Beijing's quick response to the Sichuan earthquake, including allowing foreign
experts to take part in the rescue effort, has earned the Chinese Communist
Party (CCP) leadership relatively high marks for openness - and for its
apparent readiness to live up to the "putting people first" credo.
Yet more than three weeks after disaster struck on May 12, the attention of the
public - as well as China observers worldwide - has turned to the CCP's glaring
failings in areas ranging from governance and transparency to the quality and
rectitude of officials.
Moreover, the Politburo under President Hu Jintao and Premier Wen Jiabao has
yet to demonstrate sufficient resolve to penalize
cadres whose dereliction of duty, corruption and malfeasance have exacerbated
the damage of this "natural disaster of the century".
Survivors of the quake, which killed some 70,000 people and left at least 12
million homeless, have asked central and local authorities to account for large
numbers of so-called "tofu buildings" - particularly jerry-built schools and
dormitories - which collapsed like jigsaw-puzzles even as more sturdy
government and office edifices have remained virtually undamaged.
According to structural engineer Guo Xun, a National Seismological Bureau (NSB)
researcher who conducted surveys right after the quake, a high percentage of
school buildings in the affected zone had flouted government construction
criteria by using "minimal amounts" of steel and concrete.
In late May, a few thousand aggrieved parents - whose children perished under
the debris of tofu structures - staged protests throughout the worst-hit
counties of Beichuan and Wenchuan and the city of Dujiangyan. This was despite
an early pledge by the Education Ministry that all Sichuan school buildings
would be re-examined, and that cadres found cutting corners in construction
materials would be "severely punished".
Angry parents in the Mianzhu district of Dujiangyan - where 127 students were
killed on the collapse of Fuxin School Primary School - became so agitated that
local CCP secretary Jiang Guohua fell to his knees and begged them not to take
the case to the provincial government.
To this day, however, neither the Sichuan government nor the Education Ministry
has given the exact number of teachers and students killed in the quake.
Estimates by Western experts ran between 10,000 and 15,000. Feng Congde, a
researcher for the New York-based Human Rights in China, cited figures showing
some 35% of the fatalities were children and their teachers.
Wen, who won praise for twice venturing into quake zones, has been criticized
for failing to openly decry corrupt officials responsible for the sub-standard
structures. This contrasted markedly with his predecessor, Zhu Rongji, who
coined the phrase "tofu engineering" after inspecting shoddy dams and levies
that gave way easily during massive flooding along the Yangtze River in the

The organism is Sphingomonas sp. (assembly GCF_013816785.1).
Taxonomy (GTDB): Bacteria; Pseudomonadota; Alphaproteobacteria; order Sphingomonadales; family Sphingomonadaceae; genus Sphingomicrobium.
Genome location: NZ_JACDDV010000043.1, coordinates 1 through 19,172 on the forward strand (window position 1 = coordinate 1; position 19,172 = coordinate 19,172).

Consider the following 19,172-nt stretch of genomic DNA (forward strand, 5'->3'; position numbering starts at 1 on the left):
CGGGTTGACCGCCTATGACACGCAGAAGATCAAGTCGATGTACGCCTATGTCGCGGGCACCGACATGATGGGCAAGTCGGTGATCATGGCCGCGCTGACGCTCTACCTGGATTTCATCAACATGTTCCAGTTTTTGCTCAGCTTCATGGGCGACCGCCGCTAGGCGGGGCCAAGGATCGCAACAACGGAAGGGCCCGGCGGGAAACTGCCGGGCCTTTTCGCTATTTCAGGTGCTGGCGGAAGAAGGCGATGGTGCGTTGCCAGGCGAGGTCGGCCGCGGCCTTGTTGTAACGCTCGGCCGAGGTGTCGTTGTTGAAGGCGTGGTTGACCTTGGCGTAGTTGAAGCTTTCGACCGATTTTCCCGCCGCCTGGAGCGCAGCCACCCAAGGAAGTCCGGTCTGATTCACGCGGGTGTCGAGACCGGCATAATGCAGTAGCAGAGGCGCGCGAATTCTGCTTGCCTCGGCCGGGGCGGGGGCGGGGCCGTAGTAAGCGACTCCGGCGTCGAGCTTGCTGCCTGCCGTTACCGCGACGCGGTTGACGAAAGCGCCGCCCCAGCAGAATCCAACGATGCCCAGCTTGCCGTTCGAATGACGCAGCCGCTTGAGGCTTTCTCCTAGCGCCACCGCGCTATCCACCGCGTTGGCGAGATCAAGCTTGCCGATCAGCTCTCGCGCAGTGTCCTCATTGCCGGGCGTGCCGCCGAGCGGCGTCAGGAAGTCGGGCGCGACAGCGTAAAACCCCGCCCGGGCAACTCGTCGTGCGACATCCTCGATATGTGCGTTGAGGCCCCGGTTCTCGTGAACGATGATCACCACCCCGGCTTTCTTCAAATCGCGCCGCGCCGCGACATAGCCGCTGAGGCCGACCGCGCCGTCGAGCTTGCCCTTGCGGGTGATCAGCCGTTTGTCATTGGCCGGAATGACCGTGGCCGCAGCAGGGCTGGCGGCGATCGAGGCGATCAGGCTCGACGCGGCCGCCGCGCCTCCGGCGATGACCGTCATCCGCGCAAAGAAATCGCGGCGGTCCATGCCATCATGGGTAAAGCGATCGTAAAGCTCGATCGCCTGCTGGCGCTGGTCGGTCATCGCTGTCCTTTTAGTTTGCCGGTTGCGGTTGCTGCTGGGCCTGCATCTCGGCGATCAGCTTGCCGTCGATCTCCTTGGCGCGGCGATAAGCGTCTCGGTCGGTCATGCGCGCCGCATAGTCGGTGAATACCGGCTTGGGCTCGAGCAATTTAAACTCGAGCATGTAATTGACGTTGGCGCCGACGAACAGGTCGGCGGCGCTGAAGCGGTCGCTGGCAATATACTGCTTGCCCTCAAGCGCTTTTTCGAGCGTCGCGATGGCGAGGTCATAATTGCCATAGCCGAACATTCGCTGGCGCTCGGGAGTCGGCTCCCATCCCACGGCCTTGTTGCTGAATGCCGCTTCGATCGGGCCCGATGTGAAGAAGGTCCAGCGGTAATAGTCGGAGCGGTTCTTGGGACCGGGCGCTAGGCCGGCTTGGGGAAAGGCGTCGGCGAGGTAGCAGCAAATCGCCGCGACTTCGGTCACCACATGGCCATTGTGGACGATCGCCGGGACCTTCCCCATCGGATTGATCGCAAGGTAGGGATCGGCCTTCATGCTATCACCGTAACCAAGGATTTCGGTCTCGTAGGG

summer of 1998.
The then-premier told the Chinese media he would personally go after officials
who had embezzled funds that were originally earmarked for making sturdy
embankments. While a dozen-odd mid-ranking cadres were penalized, Zhu was
unable to eradicate the problem.
Fans of Wen, arguably the most popular cadre in China today, however, have
defended the premier by saying given that tofu buildings are omnipresent in
rural China, a public outburst of anger by the head of the State Council would
unnecessarily vitiate the authority of the party at a critical juncture in
An equally disturbing problem exposed by the tremors is China's woefully
inadequate forewarning system against natural and man-made disasters. This is
despite the fact that after the severe acute respiratory syndrome epidemic
(SARS) in early 2003, the Hu-Wen team has prided itself on having set up a
24-hour, computerized, nationwide advance-warning network to detect early signs
of troubles ranging from peasant riots and quasi-terrorist plots to typhoons
Within hours of the earthquake catastrophe, forums and chat rooms on several
popular websites were replete with stories about "predictions" of the tremors
having been made since early this year by people ranging from Monday-morning
quarterbacking fengshui masters to bona fide geological experts.
In response to allegations about incompetence, the NSB said a week after the
tremors that it "had never received any information from individuals,
organizations or government units" that could be construed as "predictions" or
"portents" of the quake.
Yet there is incontrovertible evidence that a steady stream of scientific
papers had since 2002 highlighted the probability of massive tremors in
Sichuan. A former NSB researcher, respected geophysicist Geng Qingguo, told the
Hong Kong media that he had on April 30 sent his former employer a detailed
report that warned an earthquake of magnitude 7 (on the Chinese scale) or above
could hit Sichuan in the first half of May.
Similarly, Chengdu University of Technology geologist Li Yong said he and
experts from the United States and Britain had late last year published a paper
predicting massive tremors for parts of Sichuan. Li said if the authorities had
paid more attention to publicly available information such as journal articles,
rescue and relief work could have been much better planned and executed.
Given other highly credible assessments of possible earthquakes in areas